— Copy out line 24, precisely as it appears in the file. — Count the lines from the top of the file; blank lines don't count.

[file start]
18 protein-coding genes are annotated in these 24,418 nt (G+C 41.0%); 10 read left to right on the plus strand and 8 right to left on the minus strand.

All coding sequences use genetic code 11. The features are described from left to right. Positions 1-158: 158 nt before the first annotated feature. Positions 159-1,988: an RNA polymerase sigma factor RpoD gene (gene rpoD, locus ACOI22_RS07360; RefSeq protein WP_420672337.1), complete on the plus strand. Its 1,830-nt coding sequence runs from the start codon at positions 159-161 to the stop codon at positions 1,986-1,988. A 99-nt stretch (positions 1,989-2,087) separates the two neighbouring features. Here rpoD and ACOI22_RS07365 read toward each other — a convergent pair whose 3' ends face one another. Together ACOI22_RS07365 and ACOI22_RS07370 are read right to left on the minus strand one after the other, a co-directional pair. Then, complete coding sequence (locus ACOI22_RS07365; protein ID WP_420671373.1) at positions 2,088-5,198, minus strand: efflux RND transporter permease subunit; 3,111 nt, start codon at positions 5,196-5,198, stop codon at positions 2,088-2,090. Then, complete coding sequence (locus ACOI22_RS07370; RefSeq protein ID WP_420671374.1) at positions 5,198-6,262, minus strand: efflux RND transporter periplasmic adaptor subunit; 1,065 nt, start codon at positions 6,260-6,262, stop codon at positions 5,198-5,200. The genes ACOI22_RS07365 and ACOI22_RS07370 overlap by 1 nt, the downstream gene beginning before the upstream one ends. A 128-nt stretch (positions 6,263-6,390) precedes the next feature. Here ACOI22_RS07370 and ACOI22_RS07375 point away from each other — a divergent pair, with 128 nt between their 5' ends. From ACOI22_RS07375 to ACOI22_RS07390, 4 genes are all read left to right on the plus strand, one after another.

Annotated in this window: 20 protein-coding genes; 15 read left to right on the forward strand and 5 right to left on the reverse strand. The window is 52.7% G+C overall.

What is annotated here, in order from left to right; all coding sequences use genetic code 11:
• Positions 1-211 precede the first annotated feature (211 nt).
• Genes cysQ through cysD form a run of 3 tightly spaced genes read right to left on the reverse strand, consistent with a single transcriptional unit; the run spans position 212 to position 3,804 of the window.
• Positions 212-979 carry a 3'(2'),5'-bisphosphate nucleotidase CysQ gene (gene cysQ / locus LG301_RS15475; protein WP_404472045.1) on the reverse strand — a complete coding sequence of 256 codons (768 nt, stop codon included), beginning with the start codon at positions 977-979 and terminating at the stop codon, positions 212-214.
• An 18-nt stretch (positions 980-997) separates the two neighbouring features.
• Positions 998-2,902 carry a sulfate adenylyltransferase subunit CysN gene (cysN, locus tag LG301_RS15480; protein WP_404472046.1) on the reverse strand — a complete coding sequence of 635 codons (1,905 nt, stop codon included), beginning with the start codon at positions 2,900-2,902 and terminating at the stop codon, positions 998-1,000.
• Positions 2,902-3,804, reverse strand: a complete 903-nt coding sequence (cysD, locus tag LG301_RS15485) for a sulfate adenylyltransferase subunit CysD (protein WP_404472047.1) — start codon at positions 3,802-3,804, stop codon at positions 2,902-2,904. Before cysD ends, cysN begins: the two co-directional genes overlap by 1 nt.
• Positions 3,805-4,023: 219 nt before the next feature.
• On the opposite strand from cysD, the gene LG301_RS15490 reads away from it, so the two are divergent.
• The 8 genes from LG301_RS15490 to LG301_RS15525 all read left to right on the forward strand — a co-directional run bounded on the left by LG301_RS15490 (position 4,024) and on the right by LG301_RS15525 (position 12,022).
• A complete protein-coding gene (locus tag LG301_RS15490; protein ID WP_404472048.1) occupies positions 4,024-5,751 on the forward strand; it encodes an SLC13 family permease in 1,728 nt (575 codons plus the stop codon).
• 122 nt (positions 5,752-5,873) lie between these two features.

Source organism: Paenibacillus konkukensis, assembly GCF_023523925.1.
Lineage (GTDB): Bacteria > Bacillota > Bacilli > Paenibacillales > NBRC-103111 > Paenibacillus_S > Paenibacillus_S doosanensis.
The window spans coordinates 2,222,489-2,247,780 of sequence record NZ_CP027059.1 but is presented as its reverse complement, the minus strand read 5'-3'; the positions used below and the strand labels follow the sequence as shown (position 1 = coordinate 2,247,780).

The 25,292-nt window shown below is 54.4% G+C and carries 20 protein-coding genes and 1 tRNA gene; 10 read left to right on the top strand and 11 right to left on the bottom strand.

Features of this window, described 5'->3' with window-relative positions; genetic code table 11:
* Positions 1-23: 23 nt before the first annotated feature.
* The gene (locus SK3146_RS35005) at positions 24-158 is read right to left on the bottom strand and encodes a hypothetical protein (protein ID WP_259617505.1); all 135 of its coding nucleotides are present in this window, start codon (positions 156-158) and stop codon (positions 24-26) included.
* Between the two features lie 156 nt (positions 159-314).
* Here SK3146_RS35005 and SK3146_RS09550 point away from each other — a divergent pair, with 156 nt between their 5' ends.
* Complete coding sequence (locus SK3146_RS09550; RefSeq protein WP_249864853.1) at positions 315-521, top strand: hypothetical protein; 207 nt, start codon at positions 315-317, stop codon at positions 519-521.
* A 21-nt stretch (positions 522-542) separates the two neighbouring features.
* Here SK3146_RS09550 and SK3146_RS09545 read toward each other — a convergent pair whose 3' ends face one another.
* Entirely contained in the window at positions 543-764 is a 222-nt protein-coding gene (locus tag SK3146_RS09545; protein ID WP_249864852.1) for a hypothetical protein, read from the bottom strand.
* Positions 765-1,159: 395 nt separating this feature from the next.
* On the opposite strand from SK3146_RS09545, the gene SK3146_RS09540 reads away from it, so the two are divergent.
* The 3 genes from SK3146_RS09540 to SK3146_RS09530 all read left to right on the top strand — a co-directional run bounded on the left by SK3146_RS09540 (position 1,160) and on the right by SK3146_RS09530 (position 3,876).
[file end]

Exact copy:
* Here SK3146_RS35005 and SK3146_RS09550 point away from each other — a divergent pair, with 156 nt between their 5' ends.